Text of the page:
“The 5th Wave” is the newest film adaptation of a young adult novel and, given that there aren’t any vampires or werewolves involved and there’s no already post-apocalyptic landscape to navigate, it pretty much has to be a film about an alien invasion. It’s essentially “Red Dawn” only with aliens instead of communists. But these aren’t cool looking aliens, these are low rent aliens who simply inhabit human hosts while they try to wipe out the remainder of the species and take over the planet. All of which misses the true point of the film, which seems to be to showcase Chloë Grace Moretz’s simply fabulous hair. Truly her hair is the real star of the film and never fails to look radiant. In a world where all power and water supplies are lost, it never once looks dirty or remotely out of place, even during a scene in which she’s supposedly been lying in a bed for a week unconscious hooked to an IV. In another scene, her almost equally fabulous makeup gets covered as she rubs dirt on her face – but the dirt looks more like a slightly too dark foundation and by about a scene or two later she’s back to looking like she’s running through a perfectly coiffed fashion magazine cover shoot. This might very well be the most well produced, action oriented shampoo commercial ever made and I would change brands in an instant if we were ever told what truly phenomenal product can outlast the ravages of the end of civilization as we know it. There are some other people around, guns, explosions, the aforementioned aliens, and general devastation, but mostly just those truly gorgeous flowing locks of absolutely pristine hair in repetitive and extreme closeup. I can’t wait for the sequel in which her luscious locks begin to fight back against the invading hordes of less follically gifted alien pod people.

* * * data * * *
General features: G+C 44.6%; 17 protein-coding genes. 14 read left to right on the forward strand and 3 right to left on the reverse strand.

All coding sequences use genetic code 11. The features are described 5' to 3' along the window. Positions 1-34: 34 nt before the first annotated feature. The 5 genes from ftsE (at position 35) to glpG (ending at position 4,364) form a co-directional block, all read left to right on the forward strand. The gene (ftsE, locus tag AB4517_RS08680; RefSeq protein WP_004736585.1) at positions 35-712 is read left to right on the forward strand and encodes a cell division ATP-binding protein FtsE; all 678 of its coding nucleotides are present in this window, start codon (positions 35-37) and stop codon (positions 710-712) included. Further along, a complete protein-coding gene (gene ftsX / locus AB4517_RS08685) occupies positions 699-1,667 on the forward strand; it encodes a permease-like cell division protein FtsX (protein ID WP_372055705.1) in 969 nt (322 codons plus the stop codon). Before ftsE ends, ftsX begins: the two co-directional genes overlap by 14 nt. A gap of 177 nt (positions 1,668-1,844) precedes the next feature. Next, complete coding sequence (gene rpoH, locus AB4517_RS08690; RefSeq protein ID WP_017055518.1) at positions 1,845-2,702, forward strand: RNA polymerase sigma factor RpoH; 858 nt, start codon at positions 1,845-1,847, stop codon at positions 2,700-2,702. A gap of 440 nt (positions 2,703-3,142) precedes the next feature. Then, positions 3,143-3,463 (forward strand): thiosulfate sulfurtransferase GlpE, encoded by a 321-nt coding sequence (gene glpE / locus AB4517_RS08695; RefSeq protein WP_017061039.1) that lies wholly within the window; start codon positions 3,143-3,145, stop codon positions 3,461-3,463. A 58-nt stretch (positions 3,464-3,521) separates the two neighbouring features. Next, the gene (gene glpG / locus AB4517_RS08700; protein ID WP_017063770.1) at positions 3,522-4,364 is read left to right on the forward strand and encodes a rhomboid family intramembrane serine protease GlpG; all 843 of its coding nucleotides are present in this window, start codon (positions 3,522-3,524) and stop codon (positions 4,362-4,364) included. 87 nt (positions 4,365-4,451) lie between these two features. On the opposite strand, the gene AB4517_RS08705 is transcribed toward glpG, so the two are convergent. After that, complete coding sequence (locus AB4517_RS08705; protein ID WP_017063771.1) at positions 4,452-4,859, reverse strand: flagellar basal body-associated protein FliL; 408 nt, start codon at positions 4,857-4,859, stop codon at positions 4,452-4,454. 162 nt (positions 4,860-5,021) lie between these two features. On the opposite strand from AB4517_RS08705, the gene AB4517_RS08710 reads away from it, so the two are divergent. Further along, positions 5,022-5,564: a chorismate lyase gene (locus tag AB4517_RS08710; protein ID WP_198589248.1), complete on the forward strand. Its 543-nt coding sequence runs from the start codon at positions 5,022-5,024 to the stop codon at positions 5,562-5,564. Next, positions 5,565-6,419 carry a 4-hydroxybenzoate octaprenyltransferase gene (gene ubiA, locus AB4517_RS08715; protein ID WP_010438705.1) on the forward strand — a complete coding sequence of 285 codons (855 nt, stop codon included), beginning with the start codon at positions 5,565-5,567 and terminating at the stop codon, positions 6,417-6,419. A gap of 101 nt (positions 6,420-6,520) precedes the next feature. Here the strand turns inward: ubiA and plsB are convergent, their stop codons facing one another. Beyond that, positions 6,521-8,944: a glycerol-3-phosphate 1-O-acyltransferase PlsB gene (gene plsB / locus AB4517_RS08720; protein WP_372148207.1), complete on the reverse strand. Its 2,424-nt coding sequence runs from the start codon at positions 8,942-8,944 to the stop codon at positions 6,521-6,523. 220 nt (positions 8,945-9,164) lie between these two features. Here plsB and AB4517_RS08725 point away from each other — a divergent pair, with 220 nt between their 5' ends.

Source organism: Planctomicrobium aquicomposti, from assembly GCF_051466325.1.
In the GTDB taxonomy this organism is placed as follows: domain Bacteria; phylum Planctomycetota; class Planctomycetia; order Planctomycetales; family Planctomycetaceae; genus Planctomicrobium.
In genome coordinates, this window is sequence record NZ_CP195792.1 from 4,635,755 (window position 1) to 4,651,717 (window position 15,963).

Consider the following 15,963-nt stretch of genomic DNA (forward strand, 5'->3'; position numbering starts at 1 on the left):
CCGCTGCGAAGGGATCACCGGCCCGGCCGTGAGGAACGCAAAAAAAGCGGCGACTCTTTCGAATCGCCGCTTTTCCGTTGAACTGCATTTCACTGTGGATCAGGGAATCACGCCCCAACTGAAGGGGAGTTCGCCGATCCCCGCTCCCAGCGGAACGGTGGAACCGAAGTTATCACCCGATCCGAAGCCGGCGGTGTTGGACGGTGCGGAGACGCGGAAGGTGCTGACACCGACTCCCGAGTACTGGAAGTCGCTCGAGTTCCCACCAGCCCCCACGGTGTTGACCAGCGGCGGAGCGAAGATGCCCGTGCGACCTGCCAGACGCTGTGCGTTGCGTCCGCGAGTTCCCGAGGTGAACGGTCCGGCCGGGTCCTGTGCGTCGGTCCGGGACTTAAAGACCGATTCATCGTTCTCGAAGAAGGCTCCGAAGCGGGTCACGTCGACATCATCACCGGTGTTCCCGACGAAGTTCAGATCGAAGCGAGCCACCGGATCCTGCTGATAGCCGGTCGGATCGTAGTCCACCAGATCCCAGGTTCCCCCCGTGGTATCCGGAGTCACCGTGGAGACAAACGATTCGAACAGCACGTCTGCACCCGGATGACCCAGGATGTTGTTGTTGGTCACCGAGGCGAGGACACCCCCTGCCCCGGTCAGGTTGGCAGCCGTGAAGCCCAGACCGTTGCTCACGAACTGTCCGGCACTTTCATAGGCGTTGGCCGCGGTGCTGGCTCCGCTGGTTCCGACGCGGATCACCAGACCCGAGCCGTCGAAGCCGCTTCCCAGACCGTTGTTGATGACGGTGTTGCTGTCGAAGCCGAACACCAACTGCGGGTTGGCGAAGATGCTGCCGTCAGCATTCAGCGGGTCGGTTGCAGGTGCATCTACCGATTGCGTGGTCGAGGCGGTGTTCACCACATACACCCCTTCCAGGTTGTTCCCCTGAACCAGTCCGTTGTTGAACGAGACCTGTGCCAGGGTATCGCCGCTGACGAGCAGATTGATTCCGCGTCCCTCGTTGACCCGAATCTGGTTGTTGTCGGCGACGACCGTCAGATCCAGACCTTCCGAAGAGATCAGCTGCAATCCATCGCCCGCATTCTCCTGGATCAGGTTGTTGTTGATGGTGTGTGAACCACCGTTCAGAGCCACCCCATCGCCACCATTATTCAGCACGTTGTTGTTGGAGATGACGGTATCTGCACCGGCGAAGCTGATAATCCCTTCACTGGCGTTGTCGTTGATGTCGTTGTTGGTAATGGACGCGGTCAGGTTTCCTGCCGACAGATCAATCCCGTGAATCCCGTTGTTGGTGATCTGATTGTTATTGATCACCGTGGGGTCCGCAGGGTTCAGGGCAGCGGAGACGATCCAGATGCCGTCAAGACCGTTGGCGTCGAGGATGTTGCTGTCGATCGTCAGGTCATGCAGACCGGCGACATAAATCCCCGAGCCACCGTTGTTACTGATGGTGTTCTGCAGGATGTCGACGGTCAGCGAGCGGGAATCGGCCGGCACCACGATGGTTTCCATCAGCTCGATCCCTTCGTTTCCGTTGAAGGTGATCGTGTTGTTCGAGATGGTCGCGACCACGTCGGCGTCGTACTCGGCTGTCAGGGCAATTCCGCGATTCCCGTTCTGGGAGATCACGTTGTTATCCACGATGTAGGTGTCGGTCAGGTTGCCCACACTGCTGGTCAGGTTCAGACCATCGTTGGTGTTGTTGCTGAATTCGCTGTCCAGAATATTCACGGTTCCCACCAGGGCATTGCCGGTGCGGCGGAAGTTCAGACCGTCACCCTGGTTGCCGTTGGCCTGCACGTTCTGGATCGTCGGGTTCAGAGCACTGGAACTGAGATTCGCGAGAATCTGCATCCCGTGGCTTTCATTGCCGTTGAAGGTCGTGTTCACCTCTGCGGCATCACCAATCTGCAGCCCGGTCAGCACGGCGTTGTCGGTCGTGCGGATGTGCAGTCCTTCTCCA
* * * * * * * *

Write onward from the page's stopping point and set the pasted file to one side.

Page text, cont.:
Also opening in limited release is “Caged No More,” a very low budget and extremely independent film which is intended to put a spotlight on the horrors of modern day human trafficking. Sadly it also puts a spotlight on very low budget and extremely independent filmmaking and might have been better distributed directly to the faith groups it’s so clearly targeted at, as it doesn’t have anything approaching a theatrical presence. Somewhat like a micro-funded version of “Taken,” it retells a true story of the attempt to rescue two teenage girls sold by their own father into the brothels of Greece. I was the fourth and last audience member of an opening night screening I attended and one of only two who lasted past the midpoint of the film. It’s hard to fault a film project with such noble intentions, but this plays like a dramatized 90 minute public service announcement that belongs in community centers and church halls.